Entanglements of blue, humpback and gray whales in fixed fishing gear along the U.S. West Coast have been on the rise for the past five years, often exceeding biologically sustainable levels under the Endangered Species Act and the Marine Mammal Protection Act. Entanglements can occur when whales come into contact with the lines attaching crab pots to surface buoys. The lines get stuck in the back of a whale’s mouth or wrap around a flipper or fluke, where they can become embedded and interfere with feeding.
Oregon Sea Grant Extension convened a working group consisting of fishermen, state and federal regulators and nonprofits organizations from May 2017 to July 2019 to develop short- and long-term options for reducing the risk of whales getting entangled in crab and other fixed gear. Sea Grant gathered information from technical experts, distributed information on how to report entangled whales, developed best practices, conducted fleet outreach, surveyed crab permit holders, and spurred action by state agencies. But the group identified a lack of data about distribution patterns of whales in Oregon waters as a key gap.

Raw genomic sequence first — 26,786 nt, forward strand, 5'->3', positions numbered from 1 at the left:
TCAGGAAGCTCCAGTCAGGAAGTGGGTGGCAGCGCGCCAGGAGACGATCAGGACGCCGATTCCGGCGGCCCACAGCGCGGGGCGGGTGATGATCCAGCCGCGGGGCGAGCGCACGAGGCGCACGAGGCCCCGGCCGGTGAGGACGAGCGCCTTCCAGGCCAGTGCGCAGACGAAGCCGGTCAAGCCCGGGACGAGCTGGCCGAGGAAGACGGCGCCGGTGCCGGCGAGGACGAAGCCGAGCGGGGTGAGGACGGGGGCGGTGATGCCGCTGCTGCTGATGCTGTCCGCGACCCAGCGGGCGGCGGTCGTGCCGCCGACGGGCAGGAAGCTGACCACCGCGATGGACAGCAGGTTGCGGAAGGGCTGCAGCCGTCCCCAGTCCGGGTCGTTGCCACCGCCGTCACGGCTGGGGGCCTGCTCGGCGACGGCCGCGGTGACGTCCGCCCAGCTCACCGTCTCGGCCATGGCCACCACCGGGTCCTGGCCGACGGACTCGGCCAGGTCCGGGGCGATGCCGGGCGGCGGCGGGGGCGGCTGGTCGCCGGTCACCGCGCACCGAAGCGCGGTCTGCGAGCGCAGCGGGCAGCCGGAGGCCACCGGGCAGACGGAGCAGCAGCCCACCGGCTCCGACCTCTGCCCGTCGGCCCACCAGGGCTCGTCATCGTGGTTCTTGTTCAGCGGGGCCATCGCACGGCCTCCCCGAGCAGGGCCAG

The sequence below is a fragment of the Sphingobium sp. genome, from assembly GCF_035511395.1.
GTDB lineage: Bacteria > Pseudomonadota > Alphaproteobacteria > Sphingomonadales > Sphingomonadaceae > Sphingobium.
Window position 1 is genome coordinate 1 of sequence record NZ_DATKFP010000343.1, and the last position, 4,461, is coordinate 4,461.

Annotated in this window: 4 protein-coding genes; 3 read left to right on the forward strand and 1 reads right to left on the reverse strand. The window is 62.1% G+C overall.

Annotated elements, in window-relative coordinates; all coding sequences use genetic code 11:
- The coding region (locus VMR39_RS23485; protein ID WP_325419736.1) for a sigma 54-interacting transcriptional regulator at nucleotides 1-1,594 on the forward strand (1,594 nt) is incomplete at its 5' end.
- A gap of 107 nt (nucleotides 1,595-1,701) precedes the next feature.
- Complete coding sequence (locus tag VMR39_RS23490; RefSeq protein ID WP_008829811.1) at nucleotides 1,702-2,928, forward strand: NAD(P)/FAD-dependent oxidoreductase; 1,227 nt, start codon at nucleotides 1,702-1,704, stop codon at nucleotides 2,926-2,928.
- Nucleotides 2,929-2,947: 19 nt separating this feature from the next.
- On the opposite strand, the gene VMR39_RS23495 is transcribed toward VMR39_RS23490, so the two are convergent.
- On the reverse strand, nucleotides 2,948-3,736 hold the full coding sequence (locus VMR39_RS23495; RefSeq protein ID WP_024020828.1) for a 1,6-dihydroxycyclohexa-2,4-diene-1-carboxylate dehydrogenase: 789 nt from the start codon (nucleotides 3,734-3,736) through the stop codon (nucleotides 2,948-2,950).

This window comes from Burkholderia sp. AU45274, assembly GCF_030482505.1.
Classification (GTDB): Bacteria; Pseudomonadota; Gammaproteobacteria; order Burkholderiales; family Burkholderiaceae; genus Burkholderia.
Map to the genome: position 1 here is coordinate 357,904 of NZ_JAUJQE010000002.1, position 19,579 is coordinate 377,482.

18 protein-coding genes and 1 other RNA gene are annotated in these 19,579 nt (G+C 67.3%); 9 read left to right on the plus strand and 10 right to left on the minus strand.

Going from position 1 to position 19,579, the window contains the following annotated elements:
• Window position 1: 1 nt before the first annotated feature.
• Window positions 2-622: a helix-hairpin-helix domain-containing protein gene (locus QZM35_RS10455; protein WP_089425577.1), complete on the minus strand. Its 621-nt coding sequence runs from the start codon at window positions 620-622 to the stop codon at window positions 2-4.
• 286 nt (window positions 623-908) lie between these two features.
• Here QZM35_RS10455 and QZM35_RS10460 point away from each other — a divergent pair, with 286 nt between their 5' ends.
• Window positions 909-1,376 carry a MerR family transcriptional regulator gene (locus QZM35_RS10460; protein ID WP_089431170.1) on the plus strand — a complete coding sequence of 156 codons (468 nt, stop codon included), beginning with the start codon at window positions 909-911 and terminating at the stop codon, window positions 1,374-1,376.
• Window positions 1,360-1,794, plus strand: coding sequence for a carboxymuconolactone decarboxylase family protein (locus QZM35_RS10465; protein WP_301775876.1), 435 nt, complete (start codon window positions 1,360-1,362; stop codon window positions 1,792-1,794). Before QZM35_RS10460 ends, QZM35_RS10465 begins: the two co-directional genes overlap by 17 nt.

In response, with funding from the National Oceanic and Atmospheric Administration and the Oregon Dungeness Crab Commission, Sea Grant Extension specialist Leigh Torres and her team documented whales’ locations in Oregon waters during nearly 60 flights aboard U.S. Coast Guard helicopters over two years. From vessels, they also photographed whales to identify them and took tissue samples to describe the whales’ population structure. The aim was to use this information to develop models to predict where whales might be.
As a result, a preliminary analysis of whale sightings illustrates general patterns of distribution by species relative to the month, distance from shore and depth. The research team shared its findings with the Oregon Department of Fish and Wildlife to inform the agency’s regulatory decisions. Additionally, the team used presentations, flyers and brochures to educate citizen scientists about whale entanglement in Oregon and to encourage them to participate in the project by using the Whale Alert app to report sightings of whales.
Sea Grant’s work has also spread to northern waters: Amanda Gladics, an OSU Extension fisheries management specialist, and her team provided support and technical advice for similar efforts in Washington.
Torres is an associate professor in OSU’s Marine Mammal Institute and director of the Geospatial Ecology of Marine Megafauna Laboratory.